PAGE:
“The corn is as high as an elephant’s eye”

 

Today in my garden, “the corn is as high as an elephant’s eye,” to quote the classic Rodgers and Hammerstein musical Oklahoma. In a few weeks, I look forward to breaking cobs off the stalks, rushing inside to nuke them in the microwave while still in their husks, then slathering them with butter. In that first burst of flavor, the memory of sore muscles from stooping, bending, and digging fades into the background.

But if a September hailstorm strips the garden bare, there’s always next spring with seeds of a new novel to plant.

 

TKZers, where are you in your seasons of writing?

 

 

Even though Debbie Burke is searching for a new publishing home, Instrument of the Devil remains available on Amazon here.

 

 

 

 

 

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About Debbie Burke

Crime novelist, suspense and mystery novels are her passion. Her thriller Instrument of the Devil won the Kindle Scout contest and the 2016 Zebulon contest sponsored by Pikes Peak Writers Conference. Her nonfiction articles appear in national and international publications and she is a regular blogger at The Kill Zone. She is a founding member of Authors of the Flathead and helps to plan the annual Flathead River Writers Conference in Kalispell, Montana. Her greatest joy is mentoring young writers. http://www.debbieburkewriter.com

20 thoughts on “Eight Lessons from Digging in the Dirt

  1. I can kill a cactus. Seriously. Kudos to you for the green thumb, Debbie. I love your series. When is the new one coming? I loved it.

    Are you on Twitter? I promo all TKZ posts on Twitter & try to post the author, but I couldn’t find you.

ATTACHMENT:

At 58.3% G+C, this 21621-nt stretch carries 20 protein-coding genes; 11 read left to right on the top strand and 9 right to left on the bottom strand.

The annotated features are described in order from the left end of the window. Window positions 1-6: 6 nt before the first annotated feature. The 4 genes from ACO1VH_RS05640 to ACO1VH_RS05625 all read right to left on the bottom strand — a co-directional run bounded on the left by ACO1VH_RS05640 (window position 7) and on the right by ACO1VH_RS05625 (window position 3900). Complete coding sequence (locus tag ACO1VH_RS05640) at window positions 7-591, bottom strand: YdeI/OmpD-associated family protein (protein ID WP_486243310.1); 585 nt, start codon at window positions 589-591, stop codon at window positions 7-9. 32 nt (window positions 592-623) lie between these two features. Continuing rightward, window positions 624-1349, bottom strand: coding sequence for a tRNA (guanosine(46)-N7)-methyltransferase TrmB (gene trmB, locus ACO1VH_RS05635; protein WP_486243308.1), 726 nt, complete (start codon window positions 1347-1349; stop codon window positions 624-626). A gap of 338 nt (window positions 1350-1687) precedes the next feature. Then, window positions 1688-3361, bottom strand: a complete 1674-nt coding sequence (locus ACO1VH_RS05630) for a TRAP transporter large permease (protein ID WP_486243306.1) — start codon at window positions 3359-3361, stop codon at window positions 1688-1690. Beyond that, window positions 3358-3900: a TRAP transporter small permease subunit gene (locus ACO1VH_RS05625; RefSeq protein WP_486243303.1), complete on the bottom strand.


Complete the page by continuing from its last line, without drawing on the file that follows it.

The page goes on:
• Jordan, your kind words made me sing, “Oh what a beautiful morning!” Thank you for your encouragement and support. It means more than you know.

      No Twitter yet but thanks for thinking of me. It’s on the to-do list (sigh).

      A social media cautionary tale: a cyber-imposter just cloned my FB identity, used my photo, and sent PMs to a bunch of my friends telling them the great news that I’d just been selected as a $200K winner in a special Powerball lottery sponsored by FB…and if only my friends would send me $$, they’ll be winners too. FB’s advice: change my password, even though that’s not how the breach occurred. Fortunately a friend (who’s a Harvard PhD astrophysicist) figured out what had happened, contacted FB on my behalf, and got the bogus profile removed, but the effort wasted a whole day and left me feeling a bit gun-shy. If social media requires an astrophysicist to navigate, I’m way over my head.

      I’ll send you a plastic cactus you can’t kill!

  2. I left the gardening to Hubster. When we lived in Florida, one of our biggest “predators” was our dog, who would eat everything from green onions to radishes to mangoes and avocados. I took care of the indoor plants, all of which were silk. The ones on the patio were in no man’s land, and usually died.
    As for my writing – I’ve been orphaned by all of my publishers, and find the indie route avoids most of the unexpected seasonal setbacks

    • Terry, your “predator” dog cracked me up b/c our neighbor’s two Labs used to sneak over to our yard and eat raspberries.

      The indie route sure gives an author total control and is very appealing. We’re fortunate to be writing in an age with options beyond traditional publishing.

      Thanks for stopping by!

  3. Love this post, Debbie! I’m not allowed anywhere near our garden, with good reason. My husband has the green thumb, mine is pure black. To show you how horrible I am with plants, I’ll share a quick story. My husband bought me an indoor plant: a money tree affectionally known as Mr. T. The very first week I set him on the deck so he could enjoy the fresh air. Well, that was my first mistake. The direct sunlight scorched all his leaves.
    Somehow, he recovered.
    I’ve drowned him several times, as well as let him dry out till his leaves shriveled in agony.
    Somehow, he recovered.
    Our grandchildren played tug of war with his leaves before I shrieked for them to let go. He looked a little scruffy for a while, but he recovered.